Nigeria has had several integration of fabrication production storage and off-take vessel (FPSO) projects undertaken on her behalf by multinational oil companies in many parts of the world especially in South Korea. Unfortunately, none of the major projects have been carried out in- county.
While the major projects are carried out in South Korea some other components of the integration facilities are done in other parts of the world only for them to be assembled in Korea. All these costs the country huge sums of money that run into several billions in foreign currencies and this has constituted a major source of capital flight to the country.
Nigerians are only deployed to the locations where the constituent parts are being constructed place across the globe just to see what is happening and ensure that the jobs are done to specifications. It is not as if they are sent there for training or to learn on-the-job so their roles are very limited to seating down and watching what is happening.
In some cases when some components had to be fabricated in Nigeria, they are shipped at very high costs to the yards in South Korea for integration. The implication of this is that Nigeria has been creating jobs for foreigners and boosting their economy through such projects.
Between 1999 and 2012 deepwater fields were developed by the joint venture companies through PSC arrangement for Yoho, Bonga, Agbami,Akpo and now Egina.
This time around the government has thought it wise to award the integration of fabrication production storage and off-take vessel (FPSO) of Egina to the joint venture of Lagos Deepwater Offshore Logistics service provider (LADOL) and the Korea based Samsung Heavy industries.
The intention is simple: to create employment opportunities for Nigerians and also for them to acquire technical skills. If the job is properly carried out this would create opportunities in future to domesticate the construction of such projects and Nigeria could be a hub for such activities for Africa since the whole of the African continent is almost an oil producing continent.
It is important to note that Nigerians are going to understudy the Korean experts that are going to set up the yard and run it for a period of years after which its operations would be transferred to Nigerians.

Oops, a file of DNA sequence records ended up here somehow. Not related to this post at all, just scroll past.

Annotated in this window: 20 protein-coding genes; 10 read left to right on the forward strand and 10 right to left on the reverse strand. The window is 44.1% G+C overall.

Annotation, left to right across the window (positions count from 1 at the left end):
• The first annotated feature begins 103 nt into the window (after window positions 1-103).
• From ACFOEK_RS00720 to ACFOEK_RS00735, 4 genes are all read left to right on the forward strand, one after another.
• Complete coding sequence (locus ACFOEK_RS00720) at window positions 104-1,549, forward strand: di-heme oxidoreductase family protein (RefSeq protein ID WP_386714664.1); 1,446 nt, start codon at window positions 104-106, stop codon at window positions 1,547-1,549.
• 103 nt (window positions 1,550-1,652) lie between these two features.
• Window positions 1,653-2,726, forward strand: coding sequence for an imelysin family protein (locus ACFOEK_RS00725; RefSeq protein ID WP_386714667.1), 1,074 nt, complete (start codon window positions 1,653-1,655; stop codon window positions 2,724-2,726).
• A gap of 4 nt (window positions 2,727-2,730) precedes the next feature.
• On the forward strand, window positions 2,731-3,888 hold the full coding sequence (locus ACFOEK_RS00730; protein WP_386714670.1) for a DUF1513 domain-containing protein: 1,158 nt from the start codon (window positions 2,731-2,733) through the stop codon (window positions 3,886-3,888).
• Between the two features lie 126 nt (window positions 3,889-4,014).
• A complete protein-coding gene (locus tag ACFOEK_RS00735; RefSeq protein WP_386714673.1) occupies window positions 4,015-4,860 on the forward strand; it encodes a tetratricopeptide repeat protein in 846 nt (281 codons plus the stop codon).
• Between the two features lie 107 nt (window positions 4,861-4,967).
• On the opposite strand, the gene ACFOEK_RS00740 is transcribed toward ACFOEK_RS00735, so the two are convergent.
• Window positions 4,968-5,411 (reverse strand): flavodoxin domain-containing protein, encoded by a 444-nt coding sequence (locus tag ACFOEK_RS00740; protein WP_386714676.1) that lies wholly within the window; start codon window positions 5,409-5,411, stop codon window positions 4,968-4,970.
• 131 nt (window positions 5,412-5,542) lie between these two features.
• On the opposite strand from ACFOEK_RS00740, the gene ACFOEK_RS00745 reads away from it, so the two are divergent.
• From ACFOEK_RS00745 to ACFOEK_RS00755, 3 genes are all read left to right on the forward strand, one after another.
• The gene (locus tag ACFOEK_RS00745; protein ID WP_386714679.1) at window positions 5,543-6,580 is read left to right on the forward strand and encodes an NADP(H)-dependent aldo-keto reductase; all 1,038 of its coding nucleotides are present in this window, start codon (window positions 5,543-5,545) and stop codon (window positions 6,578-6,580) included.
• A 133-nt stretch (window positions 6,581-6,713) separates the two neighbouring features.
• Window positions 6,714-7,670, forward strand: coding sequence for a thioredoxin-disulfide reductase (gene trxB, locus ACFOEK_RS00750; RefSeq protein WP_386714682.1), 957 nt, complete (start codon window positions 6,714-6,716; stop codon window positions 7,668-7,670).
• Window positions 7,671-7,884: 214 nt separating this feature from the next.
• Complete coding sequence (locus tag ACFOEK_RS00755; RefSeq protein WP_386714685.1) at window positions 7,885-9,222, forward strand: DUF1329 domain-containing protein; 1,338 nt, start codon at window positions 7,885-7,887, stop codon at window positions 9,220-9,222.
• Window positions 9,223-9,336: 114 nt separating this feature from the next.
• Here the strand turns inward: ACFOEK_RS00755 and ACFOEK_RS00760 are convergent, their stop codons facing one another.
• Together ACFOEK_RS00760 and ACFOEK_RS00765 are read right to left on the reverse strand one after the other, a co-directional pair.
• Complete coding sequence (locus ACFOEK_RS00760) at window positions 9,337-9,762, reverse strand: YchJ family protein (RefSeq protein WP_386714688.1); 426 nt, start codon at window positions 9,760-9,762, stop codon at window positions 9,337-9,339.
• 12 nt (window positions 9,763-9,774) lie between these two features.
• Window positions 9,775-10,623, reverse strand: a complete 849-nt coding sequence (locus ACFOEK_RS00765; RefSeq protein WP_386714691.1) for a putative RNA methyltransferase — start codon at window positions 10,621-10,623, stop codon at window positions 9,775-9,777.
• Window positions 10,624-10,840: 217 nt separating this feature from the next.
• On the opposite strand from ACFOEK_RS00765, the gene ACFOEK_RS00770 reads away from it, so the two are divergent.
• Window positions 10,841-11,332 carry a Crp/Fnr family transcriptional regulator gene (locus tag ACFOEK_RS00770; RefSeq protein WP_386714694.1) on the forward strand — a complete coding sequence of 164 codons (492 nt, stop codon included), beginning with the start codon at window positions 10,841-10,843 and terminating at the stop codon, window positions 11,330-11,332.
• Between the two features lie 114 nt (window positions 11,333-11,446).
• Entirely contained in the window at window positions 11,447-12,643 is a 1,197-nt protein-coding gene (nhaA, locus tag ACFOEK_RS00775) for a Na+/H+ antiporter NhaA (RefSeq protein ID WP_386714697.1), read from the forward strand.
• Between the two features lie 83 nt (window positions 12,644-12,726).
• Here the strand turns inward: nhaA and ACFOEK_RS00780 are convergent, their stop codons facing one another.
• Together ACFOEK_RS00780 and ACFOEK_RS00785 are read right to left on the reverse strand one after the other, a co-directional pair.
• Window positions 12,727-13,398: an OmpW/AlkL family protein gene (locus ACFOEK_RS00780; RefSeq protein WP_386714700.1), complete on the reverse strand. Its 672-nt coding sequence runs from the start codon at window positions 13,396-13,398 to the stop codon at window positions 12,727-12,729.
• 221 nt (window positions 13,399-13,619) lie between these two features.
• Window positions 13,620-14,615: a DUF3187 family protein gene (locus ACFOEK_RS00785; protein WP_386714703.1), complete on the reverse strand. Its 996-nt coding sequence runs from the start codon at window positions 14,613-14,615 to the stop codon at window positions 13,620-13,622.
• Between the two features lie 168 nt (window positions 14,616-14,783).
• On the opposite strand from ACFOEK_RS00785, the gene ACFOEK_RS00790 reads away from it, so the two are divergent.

The stage appears set for the development of a $350m (about N57bn) Egina vessel platform integration in Lagos now following the final approval of the project by the Nigerian Ports Authority.
The project would turn around the fortunes of the oil and gas and maritime industries as well as the nation’s economy with its multiplier effects on other sectors. The whole drive for the project was the employment of Nigerians. The facility to be built will create markets for other businesses such as the steel production market.
Specifically, the construction which would kick off next month has the tendency to create five million jobs within the industry and another 50 million employment opportunities outside the sector. The site for the construction has been cleared.
According to Amy Jadesimi, managing director of LADOL, the company had established a training centre to prepare the personnel needed for the FPSO project and other related maritime activities, adding that “we already have junior and senior engineers. A moderately furnished hostel consisting four blocks of 96 rooms has been constructed at the Lagos site of the FPSO project.”
Jadesimi, who led journalists on a facility tour of the fabrication site at LADOL base in Lagos, noted that the choice of the organisation for the unique project was informed by its track record of servicing major oil and gas companies logistics requirements, one of which was the final integration of the famous Agbami Oil Field facility.
According to the LADOL boss, NPA had earlier granted an approval for the detailed design of the FPSO fabrication yard in August. The organisation had to sign 19 separate agreements with Samsung over three years with the active involvement of seven separate Nigerian and international lawyers, financial advisors and consultants.
Its total investment at LADOL to date is $102.5m and with this being the only logistics based company owned 100 percent by Nigerians and the only one to develop from a zero value Greenfield NPA site into a $500m world class base, the company says it is not disturbed.
Series of findings and vessel simulation carried out along the Apapa ports coastline have revealed that apart from being the only fully indigenous-owned body of its kind in the country, LADOL base is the ideal site in Nigeria for berthing a vessel of the size of an FPSO.
Jadesimi further revealed that the international ships and ports security certified facility, had the support of all relevant government agencies for the project, adding that they are permanently present in the zone.
LADOL is already servicing oil and gas majors, contractors and service companies. The largest FPSO in Nigeria – Agbami – got some support from LADOL when it was being developed. The company is now expanding its facilities and business model into Bayelsa State as well as extending its facility in Lagos.
Information from Business Day was used in this report.